exhumed by outraged citizens and reburied in a spot now unknown. 

At 58.8 m. (L) is a monument marking a CROSSING OF THE NAT- 
CHEZ TRACE (see TRANSPORTATION). The old road, leading off 
US 6 1 (L) from the monument, is deeply cut in the loess and arched with 
ancient trees. 

The highway S. and W. of the monument rides the ridge, deep hollows 
dropping away on each side. 

At 67.2 m. (L) is SPRINGFIELD (adm. 25$), in a grove of lofty 
trees. This two- story Planter type house was erected in 1791 by Col. 
Thomas Marsden Green. Across its front extend wide upper and lower 
galleries supported by six Doric columns. The recessed doorways are sim- 

332 TOURS 

pie, with side lights of plain design. The interior is spacious with wood- 
work carved by hand in a lacy design. The mantels, carved by Spanish 
workmen, are unusually large. According to tradition, Andrew Jackson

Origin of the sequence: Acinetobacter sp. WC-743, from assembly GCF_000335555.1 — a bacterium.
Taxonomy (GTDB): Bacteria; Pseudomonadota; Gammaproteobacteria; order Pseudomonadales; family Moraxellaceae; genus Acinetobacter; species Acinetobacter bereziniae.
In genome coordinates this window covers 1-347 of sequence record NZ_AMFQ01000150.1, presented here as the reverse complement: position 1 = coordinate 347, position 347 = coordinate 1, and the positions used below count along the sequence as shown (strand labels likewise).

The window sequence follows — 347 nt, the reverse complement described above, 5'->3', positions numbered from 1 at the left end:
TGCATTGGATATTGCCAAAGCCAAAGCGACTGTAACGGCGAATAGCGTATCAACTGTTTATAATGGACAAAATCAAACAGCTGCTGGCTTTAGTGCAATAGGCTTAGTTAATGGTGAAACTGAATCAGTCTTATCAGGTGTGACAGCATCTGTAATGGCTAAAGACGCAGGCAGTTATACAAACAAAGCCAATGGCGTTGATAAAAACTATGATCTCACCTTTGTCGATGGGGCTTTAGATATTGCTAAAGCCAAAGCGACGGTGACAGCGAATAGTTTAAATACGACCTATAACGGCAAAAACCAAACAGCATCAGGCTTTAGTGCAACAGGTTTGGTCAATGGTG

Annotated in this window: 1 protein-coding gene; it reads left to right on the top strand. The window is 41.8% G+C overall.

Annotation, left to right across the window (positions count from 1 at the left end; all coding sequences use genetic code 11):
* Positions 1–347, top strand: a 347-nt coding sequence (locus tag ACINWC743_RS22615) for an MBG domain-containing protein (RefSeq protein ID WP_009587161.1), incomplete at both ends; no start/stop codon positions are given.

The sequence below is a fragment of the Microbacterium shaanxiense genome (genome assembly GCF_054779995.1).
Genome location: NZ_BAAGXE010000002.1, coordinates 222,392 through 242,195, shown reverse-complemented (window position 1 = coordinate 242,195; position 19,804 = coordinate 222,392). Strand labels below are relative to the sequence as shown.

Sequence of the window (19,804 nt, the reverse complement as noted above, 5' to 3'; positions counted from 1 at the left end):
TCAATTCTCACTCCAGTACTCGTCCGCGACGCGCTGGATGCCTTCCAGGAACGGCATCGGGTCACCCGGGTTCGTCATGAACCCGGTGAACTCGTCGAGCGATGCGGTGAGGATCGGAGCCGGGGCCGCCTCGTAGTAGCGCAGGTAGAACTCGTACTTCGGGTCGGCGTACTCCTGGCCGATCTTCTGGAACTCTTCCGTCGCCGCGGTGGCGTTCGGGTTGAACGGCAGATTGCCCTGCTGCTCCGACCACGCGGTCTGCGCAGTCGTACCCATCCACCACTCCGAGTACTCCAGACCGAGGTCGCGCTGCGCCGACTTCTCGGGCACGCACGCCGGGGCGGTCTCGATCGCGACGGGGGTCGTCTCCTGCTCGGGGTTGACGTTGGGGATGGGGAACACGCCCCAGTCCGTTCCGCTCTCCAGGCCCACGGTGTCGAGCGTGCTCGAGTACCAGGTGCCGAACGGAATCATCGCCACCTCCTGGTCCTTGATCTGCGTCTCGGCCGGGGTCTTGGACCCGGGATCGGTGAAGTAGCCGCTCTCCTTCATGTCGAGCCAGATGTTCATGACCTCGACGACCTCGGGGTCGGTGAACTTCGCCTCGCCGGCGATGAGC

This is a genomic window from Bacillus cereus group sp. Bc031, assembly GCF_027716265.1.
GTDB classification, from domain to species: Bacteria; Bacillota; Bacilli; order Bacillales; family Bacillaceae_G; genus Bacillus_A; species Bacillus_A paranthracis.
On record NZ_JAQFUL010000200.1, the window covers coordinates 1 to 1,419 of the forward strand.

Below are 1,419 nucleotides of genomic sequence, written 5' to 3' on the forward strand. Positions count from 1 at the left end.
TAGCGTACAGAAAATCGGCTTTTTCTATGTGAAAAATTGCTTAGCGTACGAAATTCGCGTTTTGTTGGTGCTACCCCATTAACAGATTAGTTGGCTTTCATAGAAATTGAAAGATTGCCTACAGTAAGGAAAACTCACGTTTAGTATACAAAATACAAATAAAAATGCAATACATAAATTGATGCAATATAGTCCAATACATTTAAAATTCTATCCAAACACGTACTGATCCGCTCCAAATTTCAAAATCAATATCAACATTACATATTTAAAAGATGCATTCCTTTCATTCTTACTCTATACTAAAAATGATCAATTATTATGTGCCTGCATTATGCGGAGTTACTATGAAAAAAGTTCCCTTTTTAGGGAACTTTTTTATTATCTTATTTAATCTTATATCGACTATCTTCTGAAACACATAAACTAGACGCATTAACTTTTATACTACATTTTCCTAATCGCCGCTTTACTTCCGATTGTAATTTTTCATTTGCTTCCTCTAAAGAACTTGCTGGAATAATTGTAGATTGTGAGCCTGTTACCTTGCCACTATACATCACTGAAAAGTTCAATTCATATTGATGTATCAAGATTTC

and Mrs. Rachel Donelson Robards were married here in 1791. 

West of Springfield US 61 winds through very beautiful woods, with 
moss six feet long hanging from trees whose trunks are almost hidden 
in a jungle of vines and shrubs. 

RICHLAND (L), 61.7 m. (open by permission), was built in the 
1 840*5 by Robert Cox, whose wife had inherited the plantation from her 
grandfather, Col. Thomas M. Green, the owner of Springfield and of an- 
other large tract of land granted him about 1788. The white gracefully- 
proportioned house is built of brick and hand-hewn timber and there is a 
wide gallery with square columns across the front. The roof is broken by 
dormer windows. The front door is massive, with Corinthian pilasters on 
each side. The hall is unusually wide and, extending to an arch in the 
rear, meets a cross hall, from which rises a stairway. Set back from the 
highway in a grove of green cedars, and with a part of the original gar- 
dens remaining, the setting of Richland is particularly attractive. Among 
the camellia japonicas is a red variety that is rarely seen. The crapemyrtles